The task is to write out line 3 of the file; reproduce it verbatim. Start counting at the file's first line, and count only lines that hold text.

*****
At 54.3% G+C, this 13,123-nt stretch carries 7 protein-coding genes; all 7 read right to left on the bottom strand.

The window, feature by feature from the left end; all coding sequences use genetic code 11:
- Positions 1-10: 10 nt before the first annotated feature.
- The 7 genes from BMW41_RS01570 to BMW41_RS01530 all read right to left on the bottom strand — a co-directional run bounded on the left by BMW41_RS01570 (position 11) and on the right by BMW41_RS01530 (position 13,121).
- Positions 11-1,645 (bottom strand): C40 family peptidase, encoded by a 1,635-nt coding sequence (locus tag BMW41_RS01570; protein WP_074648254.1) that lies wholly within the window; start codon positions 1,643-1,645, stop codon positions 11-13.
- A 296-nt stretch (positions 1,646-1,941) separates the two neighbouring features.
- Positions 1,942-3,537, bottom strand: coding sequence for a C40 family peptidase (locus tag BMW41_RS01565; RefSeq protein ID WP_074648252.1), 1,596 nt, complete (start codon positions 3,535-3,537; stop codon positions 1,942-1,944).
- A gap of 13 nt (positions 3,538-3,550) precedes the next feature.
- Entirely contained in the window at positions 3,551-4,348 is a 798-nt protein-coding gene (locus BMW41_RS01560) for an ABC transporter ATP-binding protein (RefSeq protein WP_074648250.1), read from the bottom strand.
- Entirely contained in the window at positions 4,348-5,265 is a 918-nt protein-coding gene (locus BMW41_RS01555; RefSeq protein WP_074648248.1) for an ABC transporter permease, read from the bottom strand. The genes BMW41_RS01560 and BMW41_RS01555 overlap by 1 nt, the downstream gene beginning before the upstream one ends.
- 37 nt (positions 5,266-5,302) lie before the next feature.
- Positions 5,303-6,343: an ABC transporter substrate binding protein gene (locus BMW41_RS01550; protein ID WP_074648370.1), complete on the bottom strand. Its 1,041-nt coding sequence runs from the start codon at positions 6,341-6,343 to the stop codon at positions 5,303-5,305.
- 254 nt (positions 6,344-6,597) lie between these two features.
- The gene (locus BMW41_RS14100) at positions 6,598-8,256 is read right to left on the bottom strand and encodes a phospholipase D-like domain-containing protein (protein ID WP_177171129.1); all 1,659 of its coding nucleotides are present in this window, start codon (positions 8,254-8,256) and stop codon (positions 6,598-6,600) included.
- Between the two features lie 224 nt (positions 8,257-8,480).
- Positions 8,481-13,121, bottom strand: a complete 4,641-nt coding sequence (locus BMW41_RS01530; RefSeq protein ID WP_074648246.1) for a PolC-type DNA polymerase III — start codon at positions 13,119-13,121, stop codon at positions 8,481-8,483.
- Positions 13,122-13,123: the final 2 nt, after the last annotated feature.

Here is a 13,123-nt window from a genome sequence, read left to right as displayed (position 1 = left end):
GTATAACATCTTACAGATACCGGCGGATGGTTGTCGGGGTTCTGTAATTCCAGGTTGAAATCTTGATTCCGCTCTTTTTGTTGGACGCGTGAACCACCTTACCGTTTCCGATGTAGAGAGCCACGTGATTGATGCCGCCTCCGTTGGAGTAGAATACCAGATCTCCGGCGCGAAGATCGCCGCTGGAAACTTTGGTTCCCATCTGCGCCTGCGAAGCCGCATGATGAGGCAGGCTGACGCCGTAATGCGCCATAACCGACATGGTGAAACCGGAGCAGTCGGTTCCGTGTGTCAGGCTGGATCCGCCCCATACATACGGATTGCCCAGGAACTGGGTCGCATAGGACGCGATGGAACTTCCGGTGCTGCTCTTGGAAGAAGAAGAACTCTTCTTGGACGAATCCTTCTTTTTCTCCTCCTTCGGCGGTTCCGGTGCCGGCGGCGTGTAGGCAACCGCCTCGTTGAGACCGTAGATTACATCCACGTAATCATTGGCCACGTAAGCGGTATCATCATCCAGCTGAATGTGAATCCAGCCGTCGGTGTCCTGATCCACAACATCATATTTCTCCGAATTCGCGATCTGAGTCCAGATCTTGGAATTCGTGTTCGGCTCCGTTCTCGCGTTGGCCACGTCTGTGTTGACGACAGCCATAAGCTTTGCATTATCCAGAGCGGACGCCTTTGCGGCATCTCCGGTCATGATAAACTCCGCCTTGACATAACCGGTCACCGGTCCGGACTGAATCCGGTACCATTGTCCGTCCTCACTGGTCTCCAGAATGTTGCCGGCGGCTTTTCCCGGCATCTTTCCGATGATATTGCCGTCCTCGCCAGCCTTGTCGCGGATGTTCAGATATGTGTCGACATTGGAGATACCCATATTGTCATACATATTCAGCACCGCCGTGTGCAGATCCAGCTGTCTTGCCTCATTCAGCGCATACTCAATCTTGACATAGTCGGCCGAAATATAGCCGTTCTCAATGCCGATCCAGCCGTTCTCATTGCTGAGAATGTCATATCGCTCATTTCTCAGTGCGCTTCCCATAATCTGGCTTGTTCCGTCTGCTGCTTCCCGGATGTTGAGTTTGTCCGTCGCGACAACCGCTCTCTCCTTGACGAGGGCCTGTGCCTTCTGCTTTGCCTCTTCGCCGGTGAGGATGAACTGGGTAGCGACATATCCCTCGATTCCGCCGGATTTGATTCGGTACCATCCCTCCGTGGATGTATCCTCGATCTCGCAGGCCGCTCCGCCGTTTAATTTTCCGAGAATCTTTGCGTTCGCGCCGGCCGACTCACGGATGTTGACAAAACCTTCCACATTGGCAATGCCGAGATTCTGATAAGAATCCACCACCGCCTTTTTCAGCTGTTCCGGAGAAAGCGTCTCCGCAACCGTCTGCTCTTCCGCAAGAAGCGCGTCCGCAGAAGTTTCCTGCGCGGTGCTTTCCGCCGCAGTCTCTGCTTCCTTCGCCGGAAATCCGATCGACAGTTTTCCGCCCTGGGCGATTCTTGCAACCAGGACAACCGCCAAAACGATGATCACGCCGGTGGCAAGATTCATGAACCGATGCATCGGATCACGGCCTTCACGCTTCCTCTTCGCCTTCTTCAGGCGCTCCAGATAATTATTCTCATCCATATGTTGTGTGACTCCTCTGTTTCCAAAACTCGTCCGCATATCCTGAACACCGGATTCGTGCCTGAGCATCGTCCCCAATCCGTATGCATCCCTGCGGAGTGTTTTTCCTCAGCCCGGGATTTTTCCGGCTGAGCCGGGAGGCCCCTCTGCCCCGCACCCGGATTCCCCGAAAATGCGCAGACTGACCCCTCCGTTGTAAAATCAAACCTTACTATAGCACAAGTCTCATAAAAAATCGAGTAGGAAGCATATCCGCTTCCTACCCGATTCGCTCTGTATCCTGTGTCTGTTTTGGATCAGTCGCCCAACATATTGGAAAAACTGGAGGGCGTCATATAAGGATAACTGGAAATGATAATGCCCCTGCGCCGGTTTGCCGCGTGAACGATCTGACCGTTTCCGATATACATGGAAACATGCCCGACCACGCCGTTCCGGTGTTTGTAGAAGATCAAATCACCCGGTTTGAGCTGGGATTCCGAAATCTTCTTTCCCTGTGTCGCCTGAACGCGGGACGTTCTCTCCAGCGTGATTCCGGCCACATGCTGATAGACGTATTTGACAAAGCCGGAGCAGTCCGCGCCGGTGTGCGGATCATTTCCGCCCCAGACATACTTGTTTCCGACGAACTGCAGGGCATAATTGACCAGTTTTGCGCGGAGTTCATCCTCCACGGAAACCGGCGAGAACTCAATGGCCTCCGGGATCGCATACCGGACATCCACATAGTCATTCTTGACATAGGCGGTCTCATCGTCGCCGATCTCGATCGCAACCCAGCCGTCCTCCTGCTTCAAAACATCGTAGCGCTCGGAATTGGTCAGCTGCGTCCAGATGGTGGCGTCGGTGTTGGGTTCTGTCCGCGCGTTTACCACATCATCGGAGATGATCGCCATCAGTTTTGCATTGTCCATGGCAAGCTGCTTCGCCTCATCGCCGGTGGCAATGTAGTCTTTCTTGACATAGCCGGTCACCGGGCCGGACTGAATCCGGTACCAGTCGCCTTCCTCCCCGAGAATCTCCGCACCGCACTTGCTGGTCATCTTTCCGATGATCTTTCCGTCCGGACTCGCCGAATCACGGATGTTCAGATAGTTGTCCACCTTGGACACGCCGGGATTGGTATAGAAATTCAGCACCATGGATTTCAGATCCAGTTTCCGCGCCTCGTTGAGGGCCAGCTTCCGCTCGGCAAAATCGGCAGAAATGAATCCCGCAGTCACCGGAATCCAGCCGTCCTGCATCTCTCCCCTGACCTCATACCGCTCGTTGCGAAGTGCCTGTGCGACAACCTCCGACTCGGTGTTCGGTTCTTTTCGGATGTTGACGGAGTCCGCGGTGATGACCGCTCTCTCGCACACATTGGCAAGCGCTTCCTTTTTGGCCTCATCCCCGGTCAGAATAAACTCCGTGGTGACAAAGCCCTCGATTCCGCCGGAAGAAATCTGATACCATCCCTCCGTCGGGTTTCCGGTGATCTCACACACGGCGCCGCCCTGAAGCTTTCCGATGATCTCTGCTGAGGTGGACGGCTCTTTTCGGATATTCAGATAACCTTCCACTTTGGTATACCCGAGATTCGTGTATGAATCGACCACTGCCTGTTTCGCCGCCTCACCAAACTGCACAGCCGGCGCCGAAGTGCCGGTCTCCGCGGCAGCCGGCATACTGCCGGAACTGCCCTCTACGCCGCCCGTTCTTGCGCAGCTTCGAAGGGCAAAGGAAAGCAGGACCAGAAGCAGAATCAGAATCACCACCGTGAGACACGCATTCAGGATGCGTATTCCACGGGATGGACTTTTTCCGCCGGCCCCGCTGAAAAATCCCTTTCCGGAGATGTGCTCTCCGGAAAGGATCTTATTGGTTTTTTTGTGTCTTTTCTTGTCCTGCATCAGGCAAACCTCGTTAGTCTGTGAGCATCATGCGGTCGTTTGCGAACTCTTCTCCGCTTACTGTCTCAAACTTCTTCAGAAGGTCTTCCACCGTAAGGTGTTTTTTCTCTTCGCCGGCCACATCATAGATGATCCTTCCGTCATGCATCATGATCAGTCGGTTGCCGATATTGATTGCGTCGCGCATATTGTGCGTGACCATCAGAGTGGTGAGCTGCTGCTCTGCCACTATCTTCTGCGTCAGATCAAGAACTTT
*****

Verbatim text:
- Positions 1-10: 10 nt before the first annotated feature.